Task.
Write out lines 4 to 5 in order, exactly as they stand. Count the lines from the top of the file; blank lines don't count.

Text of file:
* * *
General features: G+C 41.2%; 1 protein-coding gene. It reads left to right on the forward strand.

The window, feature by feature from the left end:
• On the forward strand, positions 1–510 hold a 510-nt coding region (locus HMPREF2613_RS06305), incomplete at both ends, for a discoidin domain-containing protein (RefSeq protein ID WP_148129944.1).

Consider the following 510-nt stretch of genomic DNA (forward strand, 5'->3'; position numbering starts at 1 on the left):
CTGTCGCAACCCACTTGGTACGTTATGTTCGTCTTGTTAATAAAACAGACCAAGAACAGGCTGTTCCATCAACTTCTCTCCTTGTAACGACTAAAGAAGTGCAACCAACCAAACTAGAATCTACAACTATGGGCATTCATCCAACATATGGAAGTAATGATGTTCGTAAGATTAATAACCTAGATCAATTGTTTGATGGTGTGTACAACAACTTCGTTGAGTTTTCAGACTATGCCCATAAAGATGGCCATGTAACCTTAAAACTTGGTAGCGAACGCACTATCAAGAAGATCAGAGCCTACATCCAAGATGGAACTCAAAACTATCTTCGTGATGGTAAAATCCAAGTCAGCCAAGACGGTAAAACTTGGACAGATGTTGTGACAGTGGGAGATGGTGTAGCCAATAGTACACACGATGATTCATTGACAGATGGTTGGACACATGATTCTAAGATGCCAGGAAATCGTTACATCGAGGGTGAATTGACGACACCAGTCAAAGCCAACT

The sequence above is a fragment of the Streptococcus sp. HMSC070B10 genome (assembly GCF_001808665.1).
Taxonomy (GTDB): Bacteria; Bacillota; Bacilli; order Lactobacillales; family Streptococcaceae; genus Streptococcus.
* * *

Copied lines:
Consider the following 510-nt stretch of genomic DNA (forward strand, 5'->3'; position numbering starts at 1 on the left):
CTGTCGCAACCCACTTGGTACGTTATGTTCGTCTTGTTAATAAAACAGACCAAGAACAGGCTGTTCCATCAACTTCTCTCCTTGTAACGACTAAAGAAGTGCAACCAACCAAACTAGAATCTACAACTATGGGCATTCATCCAACATATGGAAGTAATGATGTTCGTAAGATTAATAACCTAGATCAATTGTTTGATGGTGTGTACAACAACTTCGTTGAGTTTTCAGACTATGCCCATAAAGATGGCCATGTAACCTTAAAACTTGGTAGCGAACGCACTATCAAGAAGATCAGAGCCTACATCCAAGATGGAACTCAAAACTATCTTCGTGATGGTAAAATCCAAGTCAGCCAAGACGGTAAAACTTGGACAGATGTTGTGACAGTGGGAGATGGTGTAGCCAATAGTACACACGATGATTCATTGACAGATGGTTGGACACATGATTCTAAGATGCCAGGAAATCGTTACATCGAGGGTGAATTGACGACACCAGTCAAAGCCAACT